The argument from design at its best

In his Dialogues Concerning Natural Religion, philosopher David Hume concluded that the classical arguments for the existence of God, even if they were logically sound, would not in fact prove what believers want to have proven.  The characters Cleanthes and Demea set out to demonstrate to the existence of God, and find themselves unable to satisfy their friend Philo.  After Cleanthes has made the case for believing that the orderliness of the observable world demonstrates that it is the creation of a supernatural being, Philo responds with a series of conclusions that follow at least as logically from Cleathes’ arguments as do the conclusions which he would like to draw.  The final item in this series is the following:

In a word, CLEANTHES, a man, who follows your hypothesis, is able, perhaps, to assert, or conjecture, that the universe, sometime, arose from something like design: but beyond that position he cannot ascertain one single circumstance, and is left afterwards to fix every point of his theology, by the utmost licence of fancy and hypothesis. This world, for aught he knows, is very faulty and imperfect, compared to a superior standard; and was only the first rude essay of some infant deity, who afterwards abandoned it, ashamed of his lame performance: it is the work only of some dependent, inferior deity; and is the object of derision to his superiors: it is the production of old age and dotage in some superannuated deity; and ever since his death, has run on at adventures, from the first impulse and active force, which it received from him. You justly give signs of horror, DEMEA, at these strange suppositions: but these, and a thousand more of the same kind, are CLEANTHES’s suppositions, not mine. From the moment the attributes of the Deity are supposed finite, all these have place. And I cannot, for my part, think, that so wild and unsettled a system of theology is, in any respect, preferable to none at all.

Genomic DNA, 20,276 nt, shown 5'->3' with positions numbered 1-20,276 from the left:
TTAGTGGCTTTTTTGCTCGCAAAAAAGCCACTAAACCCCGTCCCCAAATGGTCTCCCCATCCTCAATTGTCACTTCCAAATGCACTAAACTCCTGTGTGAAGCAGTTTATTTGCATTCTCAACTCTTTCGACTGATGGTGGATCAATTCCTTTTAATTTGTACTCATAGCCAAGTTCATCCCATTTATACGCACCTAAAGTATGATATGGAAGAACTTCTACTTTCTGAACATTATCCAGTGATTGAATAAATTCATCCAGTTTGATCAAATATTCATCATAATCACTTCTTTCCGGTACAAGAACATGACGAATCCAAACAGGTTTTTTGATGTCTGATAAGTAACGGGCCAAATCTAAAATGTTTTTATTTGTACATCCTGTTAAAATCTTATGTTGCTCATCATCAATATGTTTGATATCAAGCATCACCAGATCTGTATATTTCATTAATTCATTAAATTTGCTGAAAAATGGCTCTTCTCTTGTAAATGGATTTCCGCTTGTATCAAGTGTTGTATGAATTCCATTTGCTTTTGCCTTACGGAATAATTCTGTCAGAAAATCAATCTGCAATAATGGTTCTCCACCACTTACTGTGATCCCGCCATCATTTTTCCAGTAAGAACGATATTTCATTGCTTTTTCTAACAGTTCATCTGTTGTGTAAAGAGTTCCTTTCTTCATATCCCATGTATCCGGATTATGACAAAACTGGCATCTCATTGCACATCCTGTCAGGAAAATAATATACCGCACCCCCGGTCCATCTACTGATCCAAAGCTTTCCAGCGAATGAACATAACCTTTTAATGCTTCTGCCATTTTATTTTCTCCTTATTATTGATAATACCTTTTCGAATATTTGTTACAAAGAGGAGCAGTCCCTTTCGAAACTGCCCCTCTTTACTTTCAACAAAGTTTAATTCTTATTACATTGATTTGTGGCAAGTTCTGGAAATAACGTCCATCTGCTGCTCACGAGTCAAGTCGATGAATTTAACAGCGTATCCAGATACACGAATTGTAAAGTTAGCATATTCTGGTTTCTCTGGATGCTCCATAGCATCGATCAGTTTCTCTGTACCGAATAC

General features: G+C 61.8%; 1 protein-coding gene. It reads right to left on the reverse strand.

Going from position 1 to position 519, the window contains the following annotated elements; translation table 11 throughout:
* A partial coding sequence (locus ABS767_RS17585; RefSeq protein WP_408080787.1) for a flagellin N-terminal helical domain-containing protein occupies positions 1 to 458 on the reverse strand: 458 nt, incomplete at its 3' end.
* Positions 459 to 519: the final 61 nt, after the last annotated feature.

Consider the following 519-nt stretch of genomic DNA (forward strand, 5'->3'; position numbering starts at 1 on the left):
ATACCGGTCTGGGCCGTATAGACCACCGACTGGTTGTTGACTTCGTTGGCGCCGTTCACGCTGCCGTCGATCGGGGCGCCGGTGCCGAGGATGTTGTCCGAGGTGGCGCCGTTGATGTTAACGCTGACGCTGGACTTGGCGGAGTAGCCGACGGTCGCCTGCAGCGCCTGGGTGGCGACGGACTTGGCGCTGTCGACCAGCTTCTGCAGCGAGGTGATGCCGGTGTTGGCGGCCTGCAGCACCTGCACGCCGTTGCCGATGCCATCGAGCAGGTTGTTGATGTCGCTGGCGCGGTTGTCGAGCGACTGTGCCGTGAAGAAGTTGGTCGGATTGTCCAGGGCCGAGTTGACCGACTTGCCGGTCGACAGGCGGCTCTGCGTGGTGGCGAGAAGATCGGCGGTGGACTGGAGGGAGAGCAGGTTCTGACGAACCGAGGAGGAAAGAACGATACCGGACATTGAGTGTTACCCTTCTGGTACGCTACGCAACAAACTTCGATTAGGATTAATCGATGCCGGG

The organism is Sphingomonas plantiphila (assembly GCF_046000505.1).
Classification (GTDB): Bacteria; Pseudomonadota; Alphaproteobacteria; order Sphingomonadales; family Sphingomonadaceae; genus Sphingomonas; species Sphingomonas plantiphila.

This passage came to mind when I read yesterday’s Saturday Morning Breakfast Cereal.  Zach Wienersmith has sharpened Philo’s hypotheticals a bit:


  1. Smiley Face !

  2. I found myself more fascinated by the churning of the sea of milk depicting on the walls of the temples at Angkor than I have ever been by the Jesus story. Apsaras everywhere!

  3. One of the interesting things about the Jesus story is the extent to which it would have struck first-century people as more or less exactly like the stories that David Hume and Zach Wienersmith tell. The Messiah isn’t a king who raises an army and restores Israel, but some itinerant preacher from the Galilee who winds up on a cross?

    There was a comic several years ago called Battle Pope that should help us put ourselves in the sandals of the people scandalized by the early Christians’ declaration that Jesus was the Messiah. It’s set after Jesus has come back. But the Second Coming has turned out to be as politically ineffectual as was the first, and Jesus has to take refuge in the Vatican, where a cigar-chomping, whiskey-guzzling, womanizing pope commands the armies that fend off the chaotic forces that dominate the world. If Christians want to know how blasphemous first-century Palestinian Jews of a Messianist bent found the Jesus story, they should read Battle Pope– I suspect that will give them the exact length, depth, and breadth of their reaction. Here it is for sale on Amazon.

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